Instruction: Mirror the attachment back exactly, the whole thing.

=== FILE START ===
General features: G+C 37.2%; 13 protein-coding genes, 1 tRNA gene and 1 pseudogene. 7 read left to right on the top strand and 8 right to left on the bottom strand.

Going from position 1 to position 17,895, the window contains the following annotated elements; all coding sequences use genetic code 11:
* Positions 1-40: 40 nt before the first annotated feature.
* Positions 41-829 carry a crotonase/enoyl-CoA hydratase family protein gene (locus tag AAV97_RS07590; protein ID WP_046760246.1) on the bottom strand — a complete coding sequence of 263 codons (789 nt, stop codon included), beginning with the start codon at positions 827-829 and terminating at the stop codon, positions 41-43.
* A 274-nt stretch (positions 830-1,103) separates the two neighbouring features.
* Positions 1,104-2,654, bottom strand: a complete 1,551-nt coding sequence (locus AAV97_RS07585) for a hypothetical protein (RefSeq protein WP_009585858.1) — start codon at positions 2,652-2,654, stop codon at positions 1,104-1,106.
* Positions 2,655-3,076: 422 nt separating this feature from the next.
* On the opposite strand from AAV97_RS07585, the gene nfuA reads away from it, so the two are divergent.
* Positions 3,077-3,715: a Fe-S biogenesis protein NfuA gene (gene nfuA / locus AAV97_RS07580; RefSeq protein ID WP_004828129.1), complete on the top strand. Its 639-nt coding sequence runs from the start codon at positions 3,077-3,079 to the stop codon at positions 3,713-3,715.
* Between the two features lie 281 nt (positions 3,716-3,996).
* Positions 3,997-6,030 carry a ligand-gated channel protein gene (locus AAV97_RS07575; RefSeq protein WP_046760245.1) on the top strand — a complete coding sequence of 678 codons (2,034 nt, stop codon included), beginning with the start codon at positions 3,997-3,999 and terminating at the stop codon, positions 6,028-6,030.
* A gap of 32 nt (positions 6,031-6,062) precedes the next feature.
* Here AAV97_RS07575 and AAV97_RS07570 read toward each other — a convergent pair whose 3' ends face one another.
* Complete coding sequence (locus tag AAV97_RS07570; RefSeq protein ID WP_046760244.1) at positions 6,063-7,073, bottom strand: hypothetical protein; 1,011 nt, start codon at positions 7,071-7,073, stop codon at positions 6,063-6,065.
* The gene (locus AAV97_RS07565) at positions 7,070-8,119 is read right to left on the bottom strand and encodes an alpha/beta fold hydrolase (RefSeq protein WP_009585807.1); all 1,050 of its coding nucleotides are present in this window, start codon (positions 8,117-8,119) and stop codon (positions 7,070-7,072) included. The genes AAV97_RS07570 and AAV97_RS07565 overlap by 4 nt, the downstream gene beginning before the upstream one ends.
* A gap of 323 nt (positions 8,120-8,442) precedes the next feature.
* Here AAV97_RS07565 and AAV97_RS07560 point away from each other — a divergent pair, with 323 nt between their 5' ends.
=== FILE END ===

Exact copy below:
General features: G+C 37.2%; 13 protein-coding genes, 1 tRNA gene and 1 pseudogene. 7 read left to right on the top strand and 8 right to left on the bottom strand.

Going from position 1 to position 17,895, the window contains the following annotated elements; all coding sequences use genetic code 11:
* Positions 1-40: 40 nt before the first annotated feature.
* Positions 41-829 carry a crotonase/enoyl-CoA hydratase family protein gene (locus tag AAV97_RS07590; protein ID WP_046760246.1) on the bottom strand — a complete coding sequence of 263 codons (789 nt, stop codon included), beginning with the start codon at positions 827-829 and terminating at the stop codon, positions 41-43.
* A 274-nt stretch (positions 830-1,103) separates the two neighbouring features.
* Positions 1,104-2,654, bottom strand: a complete 1,551-nt coding sequence (locus AAV97_RS07585) for a hypothetical protein (RefSeq protein WP_009585858.1) — start codon at positions 2,652-2,654, stop codon at positions 1,104-1,106.
* Positions 2,655-3,076: 422 nt separating this feature from the next.
* On the opposite strand from AAV97_RS07585, the gene nfuA reads away from it, so the two are divergent.
* Positions 3,077-3,715: a Fe-S biogenesis protein NfuA gene (gene nfuA / locus AAV97_RS07580; RefSeq protein ID WP_004828129.1), complete on the top strand. Its 639-nt coding sequence runs from the start codon at positions 3,077-3,079 to the stop codon at positions 3,713-3,715.
* Between the two features lie 281 nt (positions 3,716-3,996).
* Positions 3,997-6,030 carry a ligand-gated channel protein gene (locus AAV97_RS07575; RefSeq protein WP_046760245.1) on the top strand — a complete coding sequence of 678 codons (2,034 nt, stop codon included), beginning with the start codon at positions 3,997-3,999 and terminating at the stop codon, positions 6,028-6,030.
* A gap of 32 nt (positions 6,031-6,062) precedes the next feature.
* Here AAV97_RS07575 and AAV97_RS07570 read toward each other — a convergent pair whose 3' ends face one another.
* Complete coding sequence (locus tag AAV97_RS07570; RefSeq protein ID WP_046760244.1) at positions 6,063-7,073, bottom strand: hypothetical protein; 1,011 nt, start codon at positions 7,071-7,073, stop codon at positions 6,063-6,065.
* The gene (locus AAV97_RS07565) at positions 7,070-8,119 is read right to left on the bottom strand and encodes an alpha/beta fold hydrolase (RefSeq protein WP_009585807.1); all 1,050 of its coding nucleotides are present in this window, start codon (positions 8,117-8,119) and stop codon (positions 7,070-7,072) included. The genes AAV97_RS07570 and AAV97_RS07565 overlap by 4 nt, the downstream gene beginning before the upstream one ends.
* A gap of 323 nt (positions 8,120-8,442) precedes the next feature.
* Here AAV97_RS07565 and AAV97_RS07560 point away from each other — a divergent pair, with 323 nt between their 5' ends.